It’s fitting that Soccer Mommy and Sometimes, Forever revolves a lot around the hazy dynamics of shoegaze — after all, there’s no better way of integrating bitterness into sweetness by cranking the reverb high and bathing guitar-addled melodies in atmospherics. With the exception of “Unholy Affliction,” guitar is still Allison’s weapon of choice on the album, and her commitment to making guitar lines and chord combinations feel like the first warm rays of the morning sun is, frankly, irresistible.
She does, however, cite “Darkness Forever” as her favorite of the bunch to play live: “It’s really fun, and there’s nothing like that heaviness, and you get to actually play it and it’s loud as hell and you’re all fuzzed out… it just feels great.”
Another highlight, “Don’t Ask Me,” feels like Soccer Mommy’s shoegaze thesis, bursting with energy and life (and volume), but still resigned to a patient, dreamy glow. “Don’t Ask Me” in particular features one of the best drum performances on the album, and Allison is quick to credit drummer Rollum Haas for bringing such dynamic drum parts to Sometimes, Forever: “The drums don’t have that sound that a lot of indie rock and pop is doing right now, where it’s kind of dead and punchy — there’s more air to them. The room sounded great, the drums were tuned nicely by Rollum, and we got a sound that really reflected the feel of the kit.”
Indeed, Allison’s influences as a songwriter and arranger live in many eras, but a great deal of them feel inspired directly by alt rock of the nineties. According to Allison, she and Lopatin had an ongoing chain of text messages sharing different songs that would go on to inspire Sometimes, Forever. “The sonics are a collaboration of a million little influences that you can think of from song to song,” she says, calling to mind the work of Smashing Pumpkins, The Smiths, The Cure, Portishead, Black Sabbath, and of course, shoegaze pioneers My Bloody Valentine as major influences.
The latter act is a huge figure for Sophie Allison in particular; towards the end of our conversation, I ask that if she could hypothetically be a support act for any band or artist’s headlining show, who would it be? Without much thought, she answers: My Bloody Valentine. “I feel like that’s just like God in a sense, and not only that, but it’s not someone who is touring commonly, so it would be really special playing those shows and have your ears bleed every night!” she says.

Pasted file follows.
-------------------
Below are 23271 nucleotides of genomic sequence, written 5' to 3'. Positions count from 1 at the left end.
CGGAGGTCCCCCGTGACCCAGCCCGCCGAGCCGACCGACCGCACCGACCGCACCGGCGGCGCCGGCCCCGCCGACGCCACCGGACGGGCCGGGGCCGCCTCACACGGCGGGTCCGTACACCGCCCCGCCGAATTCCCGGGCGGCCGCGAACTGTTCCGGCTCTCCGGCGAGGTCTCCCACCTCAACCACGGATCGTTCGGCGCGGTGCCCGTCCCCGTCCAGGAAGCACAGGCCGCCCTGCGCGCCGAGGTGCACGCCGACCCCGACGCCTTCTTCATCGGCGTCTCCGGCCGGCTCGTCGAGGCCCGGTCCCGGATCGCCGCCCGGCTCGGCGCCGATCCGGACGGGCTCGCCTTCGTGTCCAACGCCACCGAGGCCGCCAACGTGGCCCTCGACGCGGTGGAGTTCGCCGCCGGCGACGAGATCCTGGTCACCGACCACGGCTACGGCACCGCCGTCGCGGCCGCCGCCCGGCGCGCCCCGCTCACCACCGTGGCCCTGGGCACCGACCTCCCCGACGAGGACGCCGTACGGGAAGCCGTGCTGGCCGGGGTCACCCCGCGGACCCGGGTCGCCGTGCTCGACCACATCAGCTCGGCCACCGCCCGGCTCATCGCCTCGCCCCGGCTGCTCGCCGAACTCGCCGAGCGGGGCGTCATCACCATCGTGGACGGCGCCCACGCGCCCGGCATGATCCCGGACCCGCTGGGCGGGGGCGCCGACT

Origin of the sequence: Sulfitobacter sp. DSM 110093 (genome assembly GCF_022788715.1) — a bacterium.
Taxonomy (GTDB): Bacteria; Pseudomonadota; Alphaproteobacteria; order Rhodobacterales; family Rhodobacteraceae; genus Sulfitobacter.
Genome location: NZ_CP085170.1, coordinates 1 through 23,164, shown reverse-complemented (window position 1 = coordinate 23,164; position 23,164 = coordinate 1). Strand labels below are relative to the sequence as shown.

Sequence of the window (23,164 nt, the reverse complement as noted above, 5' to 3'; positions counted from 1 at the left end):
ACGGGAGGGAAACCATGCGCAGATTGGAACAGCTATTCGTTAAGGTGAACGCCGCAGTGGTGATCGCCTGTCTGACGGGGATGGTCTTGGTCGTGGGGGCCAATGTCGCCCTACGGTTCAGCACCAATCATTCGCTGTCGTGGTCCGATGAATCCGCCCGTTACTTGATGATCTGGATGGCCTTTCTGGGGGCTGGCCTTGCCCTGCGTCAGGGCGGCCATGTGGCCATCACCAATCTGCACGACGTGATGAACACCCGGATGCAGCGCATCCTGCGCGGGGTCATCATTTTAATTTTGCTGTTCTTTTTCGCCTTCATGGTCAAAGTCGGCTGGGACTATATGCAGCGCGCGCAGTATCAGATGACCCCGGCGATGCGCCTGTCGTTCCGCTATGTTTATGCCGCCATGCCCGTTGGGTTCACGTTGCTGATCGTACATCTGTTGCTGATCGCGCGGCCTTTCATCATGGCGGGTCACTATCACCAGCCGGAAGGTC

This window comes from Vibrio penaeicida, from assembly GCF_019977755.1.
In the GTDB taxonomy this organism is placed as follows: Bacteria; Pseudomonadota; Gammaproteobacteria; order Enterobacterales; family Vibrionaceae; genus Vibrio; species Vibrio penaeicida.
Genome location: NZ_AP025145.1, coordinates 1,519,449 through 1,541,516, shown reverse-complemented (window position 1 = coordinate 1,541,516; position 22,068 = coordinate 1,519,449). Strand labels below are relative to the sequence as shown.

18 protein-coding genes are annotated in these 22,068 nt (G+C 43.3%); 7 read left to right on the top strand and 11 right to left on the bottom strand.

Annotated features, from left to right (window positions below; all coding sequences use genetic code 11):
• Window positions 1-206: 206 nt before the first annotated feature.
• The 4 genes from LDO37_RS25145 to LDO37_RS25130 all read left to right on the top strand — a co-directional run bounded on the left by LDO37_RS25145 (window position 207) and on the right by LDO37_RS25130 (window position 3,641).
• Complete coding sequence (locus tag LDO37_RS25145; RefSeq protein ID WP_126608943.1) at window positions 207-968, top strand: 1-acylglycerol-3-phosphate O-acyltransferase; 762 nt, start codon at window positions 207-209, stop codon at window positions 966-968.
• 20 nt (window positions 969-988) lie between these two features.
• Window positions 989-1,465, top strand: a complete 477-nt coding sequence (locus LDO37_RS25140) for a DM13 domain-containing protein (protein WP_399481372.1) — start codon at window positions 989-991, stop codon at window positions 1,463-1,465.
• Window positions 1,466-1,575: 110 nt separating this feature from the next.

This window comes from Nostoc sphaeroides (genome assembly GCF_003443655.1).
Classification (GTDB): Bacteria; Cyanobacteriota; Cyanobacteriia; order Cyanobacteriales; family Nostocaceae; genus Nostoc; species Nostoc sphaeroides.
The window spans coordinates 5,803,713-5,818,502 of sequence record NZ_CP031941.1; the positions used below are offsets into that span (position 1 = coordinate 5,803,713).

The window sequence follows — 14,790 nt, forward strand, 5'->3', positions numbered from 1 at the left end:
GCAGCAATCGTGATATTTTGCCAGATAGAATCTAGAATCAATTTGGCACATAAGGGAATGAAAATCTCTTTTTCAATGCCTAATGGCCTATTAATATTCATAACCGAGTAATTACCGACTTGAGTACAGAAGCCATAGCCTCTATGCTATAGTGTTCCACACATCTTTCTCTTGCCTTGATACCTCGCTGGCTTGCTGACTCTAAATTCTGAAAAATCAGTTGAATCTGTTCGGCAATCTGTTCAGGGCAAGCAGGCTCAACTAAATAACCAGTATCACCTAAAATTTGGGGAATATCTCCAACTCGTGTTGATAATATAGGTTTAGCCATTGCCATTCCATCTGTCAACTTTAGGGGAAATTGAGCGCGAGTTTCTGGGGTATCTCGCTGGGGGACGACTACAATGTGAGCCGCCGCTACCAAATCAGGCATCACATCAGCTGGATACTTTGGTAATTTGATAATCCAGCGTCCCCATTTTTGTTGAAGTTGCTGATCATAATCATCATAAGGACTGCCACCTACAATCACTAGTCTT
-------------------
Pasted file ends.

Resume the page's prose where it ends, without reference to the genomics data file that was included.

Nineties nostalgia and hypotheticals aside, Soccer Mommy has fully come into her own as a songwriter. She recalls her early days in college at NYU, where she maintains she was very “quiet” and didn’t talk to anyone in class. Throughout her short time in New York, though, she was a frequent performer in DIY spaces and intimate venues, uploading songs onto Bandcamp and playing shows with just her and her guitar.
Though her status has completely transformed throughout the last few year, Allison maintains that her writing style is the same: “I don’t get any studio time and sit there and work through anything. I just pull out my guitar while I’m watching TV and mess around, and if any idea comes up, I just go with it, just like I’ve done since I was five years old.”
However, she does mention that her sense of professionalism has changed a great deal since the early days. “When I performed, it was very spur of the moment. I never practiced, I was just like, ‘Whatever, I’ll just play some songs,'” she says, “So now, it’s just more professional. I still have the same enjoyment, but I also just have more goals for myself in mind and for the music.”
Sophie Allison has certainly matched her ambitions with her output, and Sometimes, Forever is a commitment to her inimitable style. More than that, it’s a thorough and nuanced exploration of these “conflicting ideas” that Allison outlined — a way of translating her personal battles to something widescreen, vibrant, and at times, a little haunting.
“At one point, Dan kept joking that this album is like an ‘Angels and Demons’ record,” Allison says, “and it’s like, yeah, it’s got this sense of this kind of beauty and this light and then right next to it, you have this ugly darkness that sometimes even at the same time.” Where previous albums Clean and Color Theory featured a more patient, refined production style, she finds acres of space to explore the grey areas on Sometimes, Forever.
And when she does acknowledge that darkness and that ugliness, it’s done with bliss as a primary ingredient. With each spacey, psychedelic experiment, one thing is becoming clear: no one else has quite the same range.
Sometimes, Forever Artwork: